The topics of the films include starvation and plague (The Fire Ships), capture and honor while in prison (The Duchess and the Devil), mutiny and the question of whether or not it is sometimes acceptable (Mutiny), the consequences of mutiny, both in terms of court martial and after the mutiny while still sailing, and loyalty (Retribution), conflict among officers, honor, and dueling (The Duel), the truly tangled situation in France (The Wrong War), loyalty to country, friends and shipmates (Loyalty), and duty to country, family and friends (Duty).
Something that I enjoyed was seeing the British soldiers and the French Royalists working together in The Wrong War; the way that the two groups interacted was quite fun. One of the sailors pointed out that just a day before, all the French had been enemies of the English, and suddenly, they’re fighting with some of the French against other Frenchmen. Even the differences in marching styles were striking; the English were much better organized. This makes sense given that the French military was a military in exile, rather than an active military.
In 1999, the series won the Emmy for Outstanding Single-Camera Picture Editing for a Miniseries or a Movie, and also won the award for Outstanding Miniseries for The Duchess and the Devil, The Examination for Lieutenant, and The Frogs and the Lobsters. Mutiny was nominated for 13 Emmys, Loyalty for 8, and Duty for 4. Overall, it made quite a good showing and it’s easy to see why. Full of action, adventure, a compelling hero, likable supporting characters, and tons of sailing, it’s the kind of series that you want to watch again and again.
For me, this series is special not only because it is an action/adventure period drama about sailing, which automatically makes it wonderful, but because I have some experience sailing. I spent a wonderful seven months working on a tall ship a few years back as their education officer. This really enhanced my experience watching the series, because I had a working knowledge of what they were doing and talking about onscreen. For me, that experience helped the series come alive in a way it might not have if I’d watched it earlier in my life.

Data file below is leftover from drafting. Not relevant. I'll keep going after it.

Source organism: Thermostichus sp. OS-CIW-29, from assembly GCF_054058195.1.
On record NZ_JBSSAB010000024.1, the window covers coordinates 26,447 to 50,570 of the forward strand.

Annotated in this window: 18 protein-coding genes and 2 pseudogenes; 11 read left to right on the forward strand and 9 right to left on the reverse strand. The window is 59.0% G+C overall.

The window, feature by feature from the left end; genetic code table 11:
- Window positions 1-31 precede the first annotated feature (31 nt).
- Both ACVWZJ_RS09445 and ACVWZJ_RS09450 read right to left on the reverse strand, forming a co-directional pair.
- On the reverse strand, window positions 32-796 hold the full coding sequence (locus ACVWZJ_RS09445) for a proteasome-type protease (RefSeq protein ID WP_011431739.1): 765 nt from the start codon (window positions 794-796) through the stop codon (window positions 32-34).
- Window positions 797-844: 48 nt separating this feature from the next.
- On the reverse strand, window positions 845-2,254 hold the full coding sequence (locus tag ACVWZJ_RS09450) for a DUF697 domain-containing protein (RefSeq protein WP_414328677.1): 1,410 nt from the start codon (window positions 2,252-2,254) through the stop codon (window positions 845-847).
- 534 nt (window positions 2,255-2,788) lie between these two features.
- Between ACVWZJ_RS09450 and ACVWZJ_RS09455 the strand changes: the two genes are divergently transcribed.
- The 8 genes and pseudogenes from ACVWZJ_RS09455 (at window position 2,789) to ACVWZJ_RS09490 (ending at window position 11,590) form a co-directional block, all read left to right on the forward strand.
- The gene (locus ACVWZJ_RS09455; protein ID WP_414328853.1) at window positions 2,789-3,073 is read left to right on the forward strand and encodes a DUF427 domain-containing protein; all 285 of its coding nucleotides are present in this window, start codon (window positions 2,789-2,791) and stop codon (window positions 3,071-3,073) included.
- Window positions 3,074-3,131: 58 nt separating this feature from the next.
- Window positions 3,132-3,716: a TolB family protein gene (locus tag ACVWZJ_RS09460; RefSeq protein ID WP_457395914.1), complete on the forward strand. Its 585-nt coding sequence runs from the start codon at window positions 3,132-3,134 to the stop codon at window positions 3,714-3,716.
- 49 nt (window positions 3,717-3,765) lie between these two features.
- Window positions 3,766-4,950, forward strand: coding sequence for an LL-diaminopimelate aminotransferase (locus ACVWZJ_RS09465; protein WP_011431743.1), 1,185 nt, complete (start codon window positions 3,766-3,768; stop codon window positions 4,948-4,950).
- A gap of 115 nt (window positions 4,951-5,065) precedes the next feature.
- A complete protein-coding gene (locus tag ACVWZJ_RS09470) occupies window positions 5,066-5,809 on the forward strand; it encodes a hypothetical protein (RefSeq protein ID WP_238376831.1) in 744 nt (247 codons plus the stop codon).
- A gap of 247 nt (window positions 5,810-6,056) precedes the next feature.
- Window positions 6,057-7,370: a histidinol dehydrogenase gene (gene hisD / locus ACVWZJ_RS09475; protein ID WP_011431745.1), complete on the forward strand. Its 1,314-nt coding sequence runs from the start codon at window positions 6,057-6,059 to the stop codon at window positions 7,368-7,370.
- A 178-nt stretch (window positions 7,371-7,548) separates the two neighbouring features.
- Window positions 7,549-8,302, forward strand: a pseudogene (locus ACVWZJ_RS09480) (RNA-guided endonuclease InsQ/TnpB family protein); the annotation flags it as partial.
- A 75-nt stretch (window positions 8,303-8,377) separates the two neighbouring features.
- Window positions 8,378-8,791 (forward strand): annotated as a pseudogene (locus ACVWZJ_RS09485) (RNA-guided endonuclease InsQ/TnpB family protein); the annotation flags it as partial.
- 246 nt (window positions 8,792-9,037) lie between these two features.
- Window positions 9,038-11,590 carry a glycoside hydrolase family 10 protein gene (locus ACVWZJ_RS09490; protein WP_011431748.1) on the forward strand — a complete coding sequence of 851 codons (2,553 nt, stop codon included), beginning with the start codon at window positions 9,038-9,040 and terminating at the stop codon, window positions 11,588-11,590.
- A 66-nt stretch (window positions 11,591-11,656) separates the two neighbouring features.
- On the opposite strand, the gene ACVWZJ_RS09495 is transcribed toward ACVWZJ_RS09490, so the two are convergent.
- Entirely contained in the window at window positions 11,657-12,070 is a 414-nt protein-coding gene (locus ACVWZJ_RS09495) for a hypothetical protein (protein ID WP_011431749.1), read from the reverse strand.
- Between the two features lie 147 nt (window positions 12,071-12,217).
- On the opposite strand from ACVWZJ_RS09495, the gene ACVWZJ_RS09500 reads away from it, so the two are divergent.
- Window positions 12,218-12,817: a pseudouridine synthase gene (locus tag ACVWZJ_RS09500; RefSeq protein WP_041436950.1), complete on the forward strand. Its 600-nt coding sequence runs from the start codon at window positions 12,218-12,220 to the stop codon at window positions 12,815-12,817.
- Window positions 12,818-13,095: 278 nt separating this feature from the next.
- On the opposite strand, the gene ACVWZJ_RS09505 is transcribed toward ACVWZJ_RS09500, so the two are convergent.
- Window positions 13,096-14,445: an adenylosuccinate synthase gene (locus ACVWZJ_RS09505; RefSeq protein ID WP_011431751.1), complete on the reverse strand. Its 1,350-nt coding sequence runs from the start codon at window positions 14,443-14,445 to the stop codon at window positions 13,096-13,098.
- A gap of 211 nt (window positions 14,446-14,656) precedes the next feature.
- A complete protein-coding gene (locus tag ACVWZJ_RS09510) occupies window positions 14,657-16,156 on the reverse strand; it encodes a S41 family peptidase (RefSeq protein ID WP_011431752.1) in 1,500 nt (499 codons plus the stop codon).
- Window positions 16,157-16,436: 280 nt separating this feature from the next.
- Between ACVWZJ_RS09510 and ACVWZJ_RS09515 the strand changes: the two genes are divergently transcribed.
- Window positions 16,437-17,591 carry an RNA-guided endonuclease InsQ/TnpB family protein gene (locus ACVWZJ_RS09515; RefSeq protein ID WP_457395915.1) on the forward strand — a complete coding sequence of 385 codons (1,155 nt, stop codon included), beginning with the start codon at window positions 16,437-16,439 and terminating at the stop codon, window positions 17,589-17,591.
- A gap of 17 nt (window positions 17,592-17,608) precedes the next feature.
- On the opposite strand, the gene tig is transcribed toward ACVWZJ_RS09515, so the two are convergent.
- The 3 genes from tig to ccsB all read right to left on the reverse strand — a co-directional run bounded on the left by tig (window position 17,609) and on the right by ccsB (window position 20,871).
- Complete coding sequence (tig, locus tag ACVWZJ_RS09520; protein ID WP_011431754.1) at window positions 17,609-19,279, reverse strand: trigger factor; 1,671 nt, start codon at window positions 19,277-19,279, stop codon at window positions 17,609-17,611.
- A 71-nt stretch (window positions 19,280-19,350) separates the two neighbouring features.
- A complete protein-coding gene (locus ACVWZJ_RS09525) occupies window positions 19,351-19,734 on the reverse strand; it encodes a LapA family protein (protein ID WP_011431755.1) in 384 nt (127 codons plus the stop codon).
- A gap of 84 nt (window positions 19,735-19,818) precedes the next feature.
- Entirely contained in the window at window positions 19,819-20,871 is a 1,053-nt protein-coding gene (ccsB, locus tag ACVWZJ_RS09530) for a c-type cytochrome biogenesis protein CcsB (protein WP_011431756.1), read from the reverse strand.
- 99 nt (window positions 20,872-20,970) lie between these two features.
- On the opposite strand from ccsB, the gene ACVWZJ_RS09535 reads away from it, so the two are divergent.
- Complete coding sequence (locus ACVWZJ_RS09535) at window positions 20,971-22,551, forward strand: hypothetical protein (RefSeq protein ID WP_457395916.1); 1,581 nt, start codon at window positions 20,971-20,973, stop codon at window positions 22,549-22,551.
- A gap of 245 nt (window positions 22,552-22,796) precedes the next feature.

As Horatio grows, both professionally and personally, we get to travel with him and learn too. Beautifully shot, Horatio Hornblower also has an amazing score that conveys the gravity of each situation. As a war series, there are real stakes and people die, but this makes the story feel real. Characters that we care about don’t necessarily make it to the next film, which is also true in war.
Personally, I enjoyed The Duel the most; it’s a great introduction to a fascinating set of characters. I felt like Horatio had the most striking change in this episode; he went from a kid who didn’t know the difference between a head and a halyard to being selected by the dying Lieutenant Eccleston to command the ship. However, all eight films are fantastic (though Loyalty or Mutiny might be my second favorite episode).
The only downside to Horatio Hornblower it that is made up of eight films that are each an hour and a half long. You can interpret that as too long or too short; I suppose it really depends on your mood. Either way, Horatio Hornblower is well worth the watch.
Fun connections: Ioan Gruffudd (Horatio) played Lancelot in the 2004 King Arthur, as well as having a role in Titanic. Greg Wise, who played Major Cotard in Loyalty also played Sir Charles Maulver in Cranford and John Willoughby in the 1995 Sense and Sensibility.
Do you have a favorite film of the eight? What did you think of the romance between Horatio and Maria?